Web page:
Still Life of Cut Flowers in a Pottery Jug, 1945
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fine art painting
fine art painting
fine art painting
fine art painting
fine art painting
fine art painting
fine art painting
fine art painting

James Tower

English ( b.1919 - d.1988 )

Still Life of Cut Flowers in a Pottery Jug, 1945

  • Watercolour & Ink
  • Signed & dated lower right

Image size 13.2 inches x 10 inches ( 33.5cm x 25.5cm )
Frame size 19.9 inches x 16.5 inches ( 50.5cm x 42cm )


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Available for sale from Big Sky Fine Art in the English county of Dorset, this original painting by James Tower is dated 1945.
The watercolour is presented and supplied in a sympathetic contemporary frame (which is shown in these photographs), mounted using new conservation materials and behind non-reflective Artglass AR 70™glass.
This vintage painting is in good condition, commensurate with its age. A couple of creases have been virtually eliminated under a heated press but are just visible under closer scrutiny. The painting is now preserved for future adoration and is ready to hang and to be appreciated.
The watercolour is signed and dated lower right.

One of Britain’s most important 20th-century ceramic artists; a quintessentially English sculptor, painter and teacher who was dedicated to his craft.

James Tower was born on the Isle of Sheppey in Kent, and brought up in a landscape of tidal estuaries, reeds, fish, shells and patterns of water on sand that greatly influenced his later work. He had a childhood accident that blinded him in one eye.

He left home at 17 and decided to travel the world, eventually making his way to the South Seas. On his return, he studied painting at the Royal Academy, (1938-40), and his talent was recognised when he won the Gold Medal for Painting in 1939.

During the Second World War he enrolled for service and spent the war working in camouflage and mapping at the Polish Ministry of Information. He married fellow student Maureen McManus in 1944. After the war he returned to art, enrolling at the Slade School of Art in 1946. Here he attended Dora Billington’s classes and became fascinated with ceramics. After he graduated, he took further classes in the medium at the London Institute under the British potter William Newland.

In 1949 Tower was invited to set up a ceramics course at the progressive Bath Academy, Corsham. Here he became a celebrated teacher, setting up Pottery in old stables at Beechfield, and taught all aspects of ceramics including technology, taking students on local excavations. He established a diverse artistic environment, teaching and working alongside artists such as Terry Frost, Kenneth Armitage, William Scott and Peter Lanyon. Surrounded by such individualistic and impassioned artists, Tower began to develop his own unique approach to ceramics. His work was characterised by an emphasis on abstract; organic forms and painterly surfaces, evoking notions of nature, particularly foliage, water and the landscape. In 1963 he won a Leverhulme Research Award for terracotta research. Tower remained in post at Bath until 1964.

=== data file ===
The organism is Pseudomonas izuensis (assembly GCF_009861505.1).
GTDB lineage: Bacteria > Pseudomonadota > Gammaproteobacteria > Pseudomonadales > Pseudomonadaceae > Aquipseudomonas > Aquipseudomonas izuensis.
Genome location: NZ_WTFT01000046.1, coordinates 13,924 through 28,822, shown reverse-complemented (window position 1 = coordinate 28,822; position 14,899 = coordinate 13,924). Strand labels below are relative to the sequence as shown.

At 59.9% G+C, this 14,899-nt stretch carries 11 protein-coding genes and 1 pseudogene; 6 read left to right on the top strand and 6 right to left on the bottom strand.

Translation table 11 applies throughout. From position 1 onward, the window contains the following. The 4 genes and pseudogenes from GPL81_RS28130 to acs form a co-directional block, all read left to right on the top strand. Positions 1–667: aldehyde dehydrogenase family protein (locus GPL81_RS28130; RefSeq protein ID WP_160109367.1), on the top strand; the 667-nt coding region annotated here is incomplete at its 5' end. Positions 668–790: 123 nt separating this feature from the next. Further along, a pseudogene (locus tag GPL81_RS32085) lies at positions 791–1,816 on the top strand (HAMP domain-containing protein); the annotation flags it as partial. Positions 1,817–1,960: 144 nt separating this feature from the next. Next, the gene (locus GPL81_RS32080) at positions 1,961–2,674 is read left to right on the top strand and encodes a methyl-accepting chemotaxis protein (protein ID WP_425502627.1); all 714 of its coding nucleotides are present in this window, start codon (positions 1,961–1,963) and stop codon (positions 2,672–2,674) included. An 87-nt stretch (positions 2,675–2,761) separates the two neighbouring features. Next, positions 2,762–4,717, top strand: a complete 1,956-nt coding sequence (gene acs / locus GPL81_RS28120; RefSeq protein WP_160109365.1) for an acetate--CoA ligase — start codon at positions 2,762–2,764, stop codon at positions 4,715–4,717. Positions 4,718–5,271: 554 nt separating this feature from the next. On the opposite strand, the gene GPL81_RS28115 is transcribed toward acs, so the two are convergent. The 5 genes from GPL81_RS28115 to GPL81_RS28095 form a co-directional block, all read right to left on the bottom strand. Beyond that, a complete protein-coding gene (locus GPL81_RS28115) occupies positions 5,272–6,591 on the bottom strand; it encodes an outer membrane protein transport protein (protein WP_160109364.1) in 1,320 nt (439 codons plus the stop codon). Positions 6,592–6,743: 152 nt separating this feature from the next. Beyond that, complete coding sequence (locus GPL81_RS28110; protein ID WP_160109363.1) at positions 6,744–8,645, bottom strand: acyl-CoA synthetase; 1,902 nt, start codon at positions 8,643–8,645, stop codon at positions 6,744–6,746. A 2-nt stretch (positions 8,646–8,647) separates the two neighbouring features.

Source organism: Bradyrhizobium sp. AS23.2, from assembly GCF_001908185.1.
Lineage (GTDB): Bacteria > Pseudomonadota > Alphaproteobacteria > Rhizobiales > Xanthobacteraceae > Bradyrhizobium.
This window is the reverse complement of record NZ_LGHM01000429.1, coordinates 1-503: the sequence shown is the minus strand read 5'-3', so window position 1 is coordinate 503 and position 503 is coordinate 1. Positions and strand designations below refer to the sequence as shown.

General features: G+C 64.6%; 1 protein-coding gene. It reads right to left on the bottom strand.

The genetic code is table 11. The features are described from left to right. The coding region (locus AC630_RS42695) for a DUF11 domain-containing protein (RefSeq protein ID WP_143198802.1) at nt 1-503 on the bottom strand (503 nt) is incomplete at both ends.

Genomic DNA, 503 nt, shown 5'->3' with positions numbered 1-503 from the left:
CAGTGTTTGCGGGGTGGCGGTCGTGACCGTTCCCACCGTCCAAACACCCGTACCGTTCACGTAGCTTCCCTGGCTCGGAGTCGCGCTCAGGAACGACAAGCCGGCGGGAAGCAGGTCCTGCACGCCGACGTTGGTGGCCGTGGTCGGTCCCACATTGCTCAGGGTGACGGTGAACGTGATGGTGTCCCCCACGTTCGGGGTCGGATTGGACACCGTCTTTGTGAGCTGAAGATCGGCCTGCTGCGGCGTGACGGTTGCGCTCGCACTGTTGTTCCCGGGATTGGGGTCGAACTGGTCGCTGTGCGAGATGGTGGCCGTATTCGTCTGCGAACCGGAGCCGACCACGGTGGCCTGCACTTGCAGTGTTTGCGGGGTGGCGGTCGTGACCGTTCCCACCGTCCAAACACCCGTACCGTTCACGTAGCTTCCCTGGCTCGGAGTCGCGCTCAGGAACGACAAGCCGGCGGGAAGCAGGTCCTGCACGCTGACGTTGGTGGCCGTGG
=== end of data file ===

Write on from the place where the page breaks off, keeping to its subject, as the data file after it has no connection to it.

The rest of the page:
In 1966 he became Head of Fine Art at Brighton College of Art, where he set up a sculpture course and remained in post until 1986.

As a sculptor and ceramicist Tower is known for his domestic pottery, terracotta sculpture and large glazed forms. He often used the sea as a motif in his work, using wave patterns to create a sense of movement, and his textured surfaces are reminiscent of shells and crustaceans.

Tower had his first exhibition with fashionable Gimpel Fils, London, in 1951, and many others followed there. His work, including paintings and drawings, was included in ‘Corsham A Celebration’, at the Victoria Art Gallery, Bath, 1988-9 and tour, and his solo exhibitions included the Gardner Centre, University of Sussex, 1967, and America at Art Latitude, New York, 1979. During the 1960s 3 of his works were exhibited at the Royal Academy.

Tower was something of a perfectionist and often destroyed works that did not satisfy him, so his oeuvre is relatively modest. His paintings are much rarer than his sculptures.

He lived the latter part of his life outside Lewes in East Sussex, - a landscape of sea views, chalk downs, streams, cliffs and flinty fields, that continued to influence his work. He died in Sussex in 1988. He was described posthumously by Antony Gormley as “a wonderful artist, father and teacher…always interested in the inner life of people, places and things and he has left behind a body of work that celebrates this.”

A comprehensive biography and catalogue of his work was published in 2012, Ceramic Art of James Tower, by Timothy Wilcox, and this is now accepted as the standard source of reference to his work.

Tower’s career was pioneering in that he pushed boundaries and intertwined art and ceramics in a way which was at the time quite rare. There was a major retrospective of Tower’s work at the Victoria at Art gallery in Bath in 2019, to coincide with the centenary of his birth.

Today, Tower’s artwork is held in many prestigious public and private collections. Examples can be seen in the Victoria & Albert Museum in London, the Museum of Modern Art in New York and The Art Institute of Chicago.

© Big Sky Fine Art

This original watercolour painting by English artist James Tower is signed by him and dated 1945 in the lower right section. This was at a time towards the end of the war shortly before he enrolled at the Slade School. You can tell that this is a painting by an aspiring sculptor: this still life depicts a bunch of simple flowers in a vase set on a table, but the appreciation of form and dimension is obvious. There is a fluidity and warmth in the painting, which is executed in rich autumnal shades.